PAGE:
The FSF's complaint alleges that in the course of distributing various products under the Linksys brand, Cisco has violated the licenses of many programs on which the FSF holds copyright, including GCC, binutils, and the GNU C Library. The violations have taken the form of source code downloads that were incomplete or out of date.
Linksys products named in the suit include EFG120, EFG250, NAS200, SPA400, WAG300N, WAP4400N,WIP300, WMA11B, WRT54GL, WRV200, WRV54G, and WVC54GC, and in the program Quick-VPN.
FSF licensing compliance engineer Brett Smith explained in a blog posting that the FSF has been working with Cisco since 2003 to resolve the violations. But after repeated failures to get Cisco to come into and stay in compliance, the FSF felt that a suit was the best way to "to ensure users have the rights that our licenses guarantee".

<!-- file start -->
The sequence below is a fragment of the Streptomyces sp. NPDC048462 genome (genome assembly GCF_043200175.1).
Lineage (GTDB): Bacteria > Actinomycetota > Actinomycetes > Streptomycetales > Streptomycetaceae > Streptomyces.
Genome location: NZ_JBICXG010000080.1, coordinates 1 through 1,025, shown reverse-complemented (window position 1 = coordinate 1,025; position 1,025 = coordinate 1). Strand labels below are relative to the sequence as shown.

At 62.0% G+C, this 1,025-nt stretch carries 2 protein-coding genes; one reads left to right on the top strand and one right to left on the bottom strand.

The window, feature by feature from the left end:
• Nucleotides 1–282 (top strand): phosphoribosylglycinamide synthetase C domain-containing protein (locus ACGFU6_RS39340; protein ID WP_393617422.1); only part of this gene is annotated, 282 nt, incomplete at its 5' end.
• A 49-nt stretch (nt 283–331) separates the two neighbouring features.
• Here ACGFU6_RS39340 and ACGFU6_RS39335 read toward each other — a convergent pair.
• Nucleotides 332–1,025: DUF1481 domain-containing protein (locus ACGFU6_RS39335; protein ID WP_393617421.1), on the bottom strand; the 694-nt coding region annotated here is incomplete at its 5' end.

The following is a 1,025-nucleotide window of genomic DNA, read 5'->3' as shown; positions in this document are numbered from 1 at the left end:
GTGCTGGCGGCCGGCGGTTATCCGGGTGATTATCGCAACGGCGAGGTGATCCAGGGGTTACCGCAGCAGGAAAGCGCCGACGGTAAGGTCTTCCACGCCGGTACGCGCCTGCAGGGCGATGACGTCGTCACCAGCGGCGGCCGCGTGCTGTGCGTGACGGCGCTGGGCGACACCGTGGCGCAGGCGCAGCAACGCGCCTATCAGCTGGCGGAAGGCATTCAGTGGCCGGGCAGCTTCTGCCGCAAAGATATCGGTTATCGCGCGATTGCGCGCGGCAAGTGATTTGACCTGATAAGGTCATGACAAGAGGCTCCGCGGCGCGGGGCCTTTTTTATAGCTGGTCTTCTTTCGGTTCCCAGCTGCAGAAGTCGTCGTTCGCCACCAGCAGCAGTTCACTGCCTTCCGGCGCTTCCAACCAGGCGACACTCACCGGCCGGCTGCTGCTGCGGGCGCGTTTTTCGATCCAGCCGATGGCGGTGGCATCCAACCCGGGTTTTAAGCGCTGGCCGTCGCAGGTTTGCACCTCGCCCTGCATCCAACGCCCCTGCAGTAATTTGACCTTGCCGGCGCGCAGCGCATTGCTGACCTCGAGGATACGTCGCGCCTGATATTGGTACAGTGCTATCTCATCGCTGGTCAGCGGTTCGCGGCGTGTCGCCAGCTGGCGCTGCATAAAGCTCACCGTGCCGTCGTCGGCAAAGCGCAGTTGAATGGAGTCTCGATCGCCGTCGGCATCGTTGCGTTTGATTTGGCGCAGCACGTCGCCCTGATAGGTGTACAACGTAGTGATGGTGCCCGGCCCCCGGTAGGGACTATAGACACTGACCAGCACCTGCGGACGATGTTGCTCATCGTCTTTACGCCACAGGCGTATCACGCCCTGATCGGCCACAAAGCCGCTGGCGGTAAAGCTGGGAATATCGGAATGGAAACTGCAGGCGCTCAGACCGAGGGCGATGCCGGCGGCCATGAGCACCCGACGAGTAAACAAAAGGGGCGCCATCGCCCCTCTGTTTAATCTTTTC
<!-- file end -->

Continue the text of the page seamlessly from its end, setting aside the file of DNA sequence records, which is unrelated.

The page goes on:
The complaint was filed this morning in United States District Court for the Southern District of New York by the Software Freedom Law Center, which is providing representation to the FSF in this case.
The FSF is asking for an injunction to prevent Cisco from "copying, modifying, distributing or making any other infringing use" of the FSF software in question, compensation for damages and payment of court costs.